This article examines women's mobility in the work of Rhoda Broughton, looking closely at her use of the railway as a means of rendering not only the movement but also the drifting consciousness of her heroines. Combining privacy and publicity, movement and stasis, the railway in Broughton's work affects the subjectivity and everyday routine of women, becoming a literary means of exploring woman's complex response to the transitory nature of experience, the rapidly shifting states of consciousness, and modernity's fleeting images - all of which are reflected in Broughton's idiosyncratic style.

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Introduction

Why Revisit Intimacy?

Sertaç Sehlikoglu and Aslı Zengin

Intimacy is tightly bound up with notions of privacy, sexuality, proximity and secrecy, and with dynamics of sensual and affective attachments and forms of desire. It is therefore integral to the formation of human selves and subjectivities, as well as communities, publics, collectives and socialities. The articles in this Special Section all offer an anthropological inquiry into intimacy, seeking a conceptual formulation that might capture its actual operations, the ways intimacy is done in talk and action. They thus contribute ethnographically to ongoing anthropological debates about intimacy, and explore how multiple domains and forms of intimacies are defined, shaped, constructed and transformed across different social worlds.

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Abraham Mansbach

This article discusses the form in which the “I-We“ relationship is configured in Israel, in terms of its intersection with democracy. It argues that what is usually considered as a sine qua non for a robust democracy, namely, an agonistic tension between the “I,“ that is our individual uniqueness, privacy, and personal liberty, and the “We,“ that is our collective liberty and autonomy, is absent from Israeli society. Moreover, when we examine the distribution, consumption, use, and negotiation of power in the sphere of everyday life in Israel, we find that “the military,“ its discourse, and its practices suffuse precisely those spaces where the social fabric as well as identities are being shaped. The conclusion is that the Israeli society is actually drifting away from democracy in an increasingly oppressive erasure of personal identity claims, as well as of their discourse and praxis.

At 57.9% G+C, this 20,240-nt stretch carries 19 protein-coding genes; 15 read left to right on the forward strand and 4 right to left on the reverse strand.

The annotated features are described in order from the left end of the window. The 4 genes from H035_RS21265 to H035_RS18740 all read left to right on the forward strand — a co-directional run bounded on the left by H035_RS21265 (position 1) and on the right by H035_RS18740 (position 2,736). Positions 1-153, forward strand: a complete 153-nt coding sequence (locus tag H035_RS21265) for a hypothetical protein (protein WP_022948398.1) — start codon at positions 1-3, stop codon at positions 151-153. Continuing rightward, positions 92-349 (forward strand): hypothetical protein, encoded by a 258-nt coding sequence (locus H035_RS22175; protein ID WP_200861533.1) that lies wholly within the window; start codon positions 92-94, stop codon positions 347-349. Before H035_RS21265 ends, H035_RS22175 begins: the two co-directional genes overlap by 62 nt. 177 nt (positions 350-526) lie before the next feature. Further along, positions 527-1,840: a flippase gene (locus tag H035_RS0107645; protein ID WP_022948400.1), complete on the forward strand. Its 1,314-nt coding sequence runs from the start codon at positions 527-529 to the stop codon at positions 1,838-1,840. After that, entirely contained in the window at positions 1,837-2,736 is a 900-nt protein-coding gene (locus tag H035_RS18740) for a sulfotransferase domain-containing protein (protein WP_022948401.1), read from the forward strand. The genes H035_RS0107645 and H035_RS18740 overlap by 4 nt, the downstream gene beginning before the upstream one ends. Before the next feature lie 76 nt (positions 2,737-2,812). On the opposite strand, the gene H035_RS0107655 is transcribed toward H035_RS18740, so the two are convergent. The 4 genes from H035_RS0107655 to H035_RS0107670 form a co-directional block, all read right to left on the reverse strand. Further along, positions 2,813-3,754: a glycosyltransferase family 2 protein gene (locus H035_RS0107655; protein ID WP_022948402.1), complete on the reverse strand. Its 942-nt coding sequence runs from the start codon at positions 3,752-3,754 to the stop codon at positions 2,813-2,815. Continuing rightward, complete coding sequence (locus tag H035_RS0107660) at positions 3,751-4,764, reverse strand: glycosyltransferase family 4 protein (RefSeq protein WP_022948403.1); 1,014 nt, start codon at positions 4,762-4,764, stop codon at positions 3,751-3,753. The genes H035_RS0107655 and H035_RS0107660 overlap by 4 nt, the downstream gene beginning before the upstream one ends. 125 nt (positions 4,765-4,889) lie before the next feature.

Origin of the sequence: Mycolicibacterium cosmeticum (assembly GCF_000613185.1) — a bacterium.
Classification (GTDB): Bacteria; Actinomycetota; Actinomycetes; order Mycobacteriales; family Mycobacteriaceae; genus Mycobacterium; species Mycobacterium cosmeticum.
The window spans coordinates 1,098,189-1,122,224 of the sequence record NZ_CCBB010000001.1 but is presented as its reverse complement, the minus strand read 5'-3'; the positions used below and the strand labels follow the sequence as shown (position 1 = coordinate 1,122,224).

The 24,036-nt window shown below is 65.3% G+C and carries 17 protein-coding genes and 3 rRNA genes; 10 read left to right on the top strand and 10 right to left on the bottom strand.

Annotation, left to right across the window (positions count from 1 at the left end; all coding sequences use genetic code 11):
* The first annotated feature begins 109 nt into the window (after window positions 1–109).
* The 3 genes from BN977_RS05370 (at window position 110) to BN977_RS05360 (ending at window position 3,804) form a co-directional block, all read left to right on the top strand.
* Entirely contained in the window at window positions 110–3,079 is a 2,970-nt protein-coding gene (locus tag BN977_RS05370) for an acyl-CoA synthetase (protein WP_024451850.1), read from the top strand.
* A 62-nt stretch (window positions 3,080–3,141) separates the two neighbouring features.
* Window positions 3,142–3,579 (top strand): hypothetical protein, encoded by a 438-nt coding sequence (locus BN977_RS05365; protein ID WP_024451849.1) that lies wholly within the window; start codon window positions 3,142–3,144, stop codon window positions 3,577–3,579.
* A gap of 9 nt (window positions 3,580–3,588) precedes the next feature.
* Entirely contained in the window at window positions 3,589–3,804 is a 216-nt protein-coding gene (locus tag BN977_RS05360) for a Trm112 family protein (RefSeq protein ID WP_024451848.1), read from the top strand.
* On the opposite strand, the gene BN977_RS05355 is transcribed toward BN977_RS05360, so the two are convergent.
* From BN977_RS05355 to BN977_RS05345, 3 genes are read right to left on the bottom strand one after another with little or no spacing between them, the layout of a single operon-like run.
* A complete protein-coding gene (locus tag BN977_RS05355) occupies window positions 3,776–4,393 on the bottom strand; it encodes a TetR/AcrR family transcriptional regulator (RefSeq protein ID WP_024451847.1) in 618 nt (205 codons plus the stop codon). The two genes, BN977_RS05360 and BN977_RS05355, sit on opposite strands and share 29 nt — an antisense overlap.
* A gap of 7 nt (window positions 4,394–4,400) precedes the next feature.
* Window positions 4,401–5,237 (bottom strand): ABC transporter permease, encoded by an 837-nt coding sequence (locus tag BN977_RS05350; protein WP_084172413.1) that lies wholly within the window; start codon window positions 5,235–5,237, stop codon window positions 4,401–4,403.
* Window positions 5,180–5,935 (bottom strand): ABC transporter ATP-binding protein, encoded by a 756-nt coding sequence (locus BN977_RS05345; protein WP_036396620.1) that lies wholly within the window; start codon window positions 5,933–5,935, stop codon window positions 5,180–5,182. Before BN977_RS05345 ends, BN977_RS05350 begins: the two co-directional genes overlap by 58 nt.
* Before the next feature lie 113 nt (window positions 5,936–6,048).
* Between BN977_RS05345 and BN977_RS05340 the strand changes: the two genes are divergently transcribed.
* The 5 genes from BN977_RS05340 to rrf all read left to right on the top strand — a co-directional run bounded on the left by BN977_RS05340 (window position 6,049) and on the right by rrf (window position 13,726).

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Privatization and Patriarchy

Prisons, Sanctions, and Education

Nili Cohen

Examining two Israeli cases, this article addresses the highly controversial question about the privatization of state authority. The first concerns the Supreme Court decision that prohibits private prisons, a ruling that reflects the deep-rooted assumption that criminal punishment is a matter of state authority. The second case refers to the Israeli religious organization Takana Forum, which seeks to handle sexual offenses committed by authoritative figures within its community. The relation between privatization, privacy, and multiculturalism is presented as potentially perpetuating patriarchal authority in family life, education, and punishment. Following this discussion, different models of privatization based on the nature of the respective privatized authority are presented. The article concludes with an analysis of the conflict between communal and state law and its potential effect on Israel's collective co-existence.

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Amir Har-Gil and Inbal Ben-Asher Gitler

Architecture and landscape constitute key aspects of fictional realistic drama in film and television. In fictional films whose plots take place on Israeli kibbutzim, on-site cinematography is a central means of achieving a realistic and dramatic portrayal of the communal settlement and its social space. In this article, we investigate five productions filmed on location at Kibbutz Yakum. We argue that these filmic representations of architecture and landscape reify the image of the kibbutz as an introverted society that denies individuals their privacy and upholds the centrality and presence of community. By comparing the actual sites with their presentation in films, we show that the physical space of the kibbutz was filmed selectively in a manner that immortalizes its communal, 'classical' image, which in reality no longer exists. The kibbutz's transformation from a communal to a privatized society is purposely veiled in these films, preserving the kibbutz's established image.